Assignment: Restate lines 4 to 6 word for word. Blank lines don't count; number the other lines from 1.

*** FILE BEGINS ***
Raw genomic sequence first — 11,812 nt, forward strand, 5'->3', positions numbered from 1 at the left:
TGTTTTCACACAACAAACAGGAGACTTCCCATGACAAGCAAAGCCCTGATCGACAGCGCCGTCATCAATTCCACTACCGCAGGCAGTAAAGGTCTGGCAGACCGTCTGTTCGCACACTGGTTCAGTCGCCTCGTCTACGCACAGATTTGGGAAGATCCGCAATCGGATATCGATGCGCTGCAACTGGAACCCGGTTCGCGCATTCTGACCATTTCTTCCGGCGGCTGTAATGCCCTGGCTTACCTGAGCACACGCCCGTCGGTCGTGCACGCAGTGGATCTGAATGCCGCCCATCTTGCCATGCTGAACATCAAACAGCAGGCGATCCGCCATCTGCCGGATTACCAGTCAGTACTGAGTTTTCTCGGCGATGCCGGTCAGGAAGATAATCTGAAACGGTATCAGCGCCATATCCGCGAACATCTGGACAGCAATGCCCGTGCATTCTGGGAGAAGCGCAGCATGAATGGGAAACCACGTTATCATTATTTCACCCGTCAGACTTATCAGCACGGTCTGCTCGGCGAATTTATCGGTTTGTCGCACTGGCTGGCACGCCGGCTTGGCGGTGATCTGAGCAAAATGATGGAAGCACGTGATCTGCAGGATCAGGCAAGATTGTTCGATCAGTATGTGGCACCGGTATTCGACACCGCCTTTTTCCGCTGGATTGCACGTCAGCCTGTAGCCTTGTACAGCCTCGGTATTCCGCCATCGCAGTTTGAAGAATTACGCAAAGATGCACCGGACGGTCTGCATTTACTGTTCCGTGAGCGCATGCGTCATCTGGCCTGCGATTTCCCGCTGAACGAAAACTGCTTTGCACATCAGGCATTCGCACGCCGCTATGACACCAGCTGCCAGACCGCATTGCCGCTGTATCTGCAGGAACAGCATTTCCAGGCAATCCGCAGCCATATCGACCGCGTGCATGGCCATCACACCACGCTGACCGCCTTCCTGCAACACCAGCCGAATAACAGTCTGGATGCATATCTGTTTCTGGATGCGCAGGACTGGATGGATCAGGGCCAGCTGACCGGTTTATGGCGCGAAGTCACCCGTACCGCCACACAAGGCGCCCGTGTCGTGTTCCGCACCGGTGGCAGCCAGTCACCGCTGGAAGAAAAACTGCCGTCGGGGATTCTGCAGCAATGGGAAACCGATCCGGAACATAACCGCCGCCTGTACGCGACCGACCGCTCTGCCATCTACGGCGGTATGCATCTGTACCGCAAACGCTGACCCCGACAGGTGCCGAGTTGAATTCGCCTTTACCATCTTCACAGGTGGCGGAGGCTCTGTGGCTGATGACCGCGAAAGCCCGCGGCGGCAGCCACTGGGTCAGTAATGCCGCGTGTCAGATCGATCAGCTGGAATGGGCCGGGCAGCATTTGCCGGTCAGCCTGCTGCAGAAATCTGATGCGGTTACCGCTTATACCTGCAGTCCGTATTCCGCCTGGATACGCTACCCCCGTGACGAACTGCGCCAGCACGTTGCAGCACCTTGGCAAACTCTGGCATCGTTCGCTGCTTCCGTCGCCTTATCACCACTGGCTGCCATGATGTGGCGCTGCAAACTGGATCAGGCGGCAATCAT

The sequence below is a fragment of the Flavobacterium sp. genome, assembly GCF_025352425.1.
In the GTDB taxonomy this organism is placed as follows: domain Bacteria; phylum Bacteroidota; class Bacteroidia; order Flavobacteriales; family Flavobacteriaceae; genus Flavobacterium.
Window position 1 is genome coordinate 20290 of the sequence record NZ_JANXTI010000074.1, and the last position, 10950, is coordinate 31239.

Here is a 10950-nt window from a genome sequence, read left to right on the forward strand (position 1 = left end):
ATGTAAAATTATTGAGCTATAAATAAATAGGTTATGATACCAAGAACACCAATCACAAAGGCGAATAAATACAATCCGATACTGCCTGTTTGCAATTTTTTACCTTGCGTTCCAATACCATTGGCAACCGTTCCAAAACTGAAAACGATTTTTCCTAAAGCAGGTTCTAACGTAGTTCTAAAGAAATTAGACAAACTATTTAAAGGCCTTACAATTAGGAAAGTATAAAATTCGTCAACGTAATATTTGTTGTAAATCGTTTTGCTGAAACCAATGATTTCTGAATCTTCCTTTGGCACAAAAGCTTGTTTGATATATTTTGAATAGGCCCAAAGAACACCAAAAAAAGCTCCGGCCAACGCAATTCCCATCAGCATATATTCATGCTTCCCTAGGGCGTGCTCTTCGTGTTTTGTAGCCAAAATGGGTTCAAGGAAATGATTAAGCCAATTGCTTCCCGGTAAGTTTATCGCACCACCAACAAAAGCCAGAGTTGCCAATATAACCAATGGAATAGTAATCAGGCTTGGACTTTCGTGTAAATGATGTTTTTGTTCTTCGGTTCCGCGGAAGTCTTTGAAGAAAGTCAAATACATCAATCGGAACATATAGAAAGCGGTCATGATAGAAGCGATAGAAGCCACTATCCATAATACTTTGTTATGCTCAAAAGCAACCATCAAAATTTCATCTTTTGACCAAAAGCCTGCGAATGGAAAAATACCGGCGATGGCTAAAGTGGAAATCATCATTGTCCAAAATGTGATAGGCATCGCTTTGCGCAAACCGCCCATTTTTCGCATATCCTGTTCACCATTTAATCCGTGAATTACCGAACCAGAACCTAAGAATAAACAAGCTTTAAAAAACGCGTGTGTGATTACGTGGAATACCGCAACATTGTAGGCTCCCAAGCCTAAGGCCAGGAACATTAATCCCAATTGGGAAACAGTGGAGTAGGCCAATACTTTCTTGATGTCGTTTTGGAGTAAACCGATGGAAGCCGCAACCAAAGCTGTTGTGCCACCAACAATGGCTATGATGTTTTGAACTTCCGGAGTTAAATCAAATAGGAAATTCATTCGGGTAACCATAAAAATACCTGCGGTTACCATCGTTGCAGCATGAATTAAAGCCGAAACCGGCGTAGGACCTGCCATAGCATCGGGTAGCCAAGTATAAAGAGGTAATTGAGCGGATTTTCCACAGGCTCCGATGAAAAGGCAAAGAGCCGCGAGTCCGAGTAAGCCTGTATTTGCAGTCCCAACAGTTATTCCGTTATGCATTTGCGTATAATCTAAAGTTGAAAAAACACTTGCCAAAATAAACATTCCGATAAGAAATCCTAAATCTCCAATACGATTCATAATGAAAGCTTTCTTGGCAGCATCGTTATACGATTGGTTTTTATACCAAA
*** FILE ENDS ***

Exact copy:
In the GTDB taxonomy this organism is placed as follows: domain Bacteria; phylum Bacteroidota; class Bacteroidia; order Flavobacteriales; family Flavobacteriaceae; genus Flavobacterium.
Window position 1 is genome coordinate 20290 of the sequence record NZ_JANXTI010000074.1, and the last position, 10950, is coordinate 31239.

Here is a 10950-nt window from a genome sequence, read left to right on the forward strand (position 1 = left end):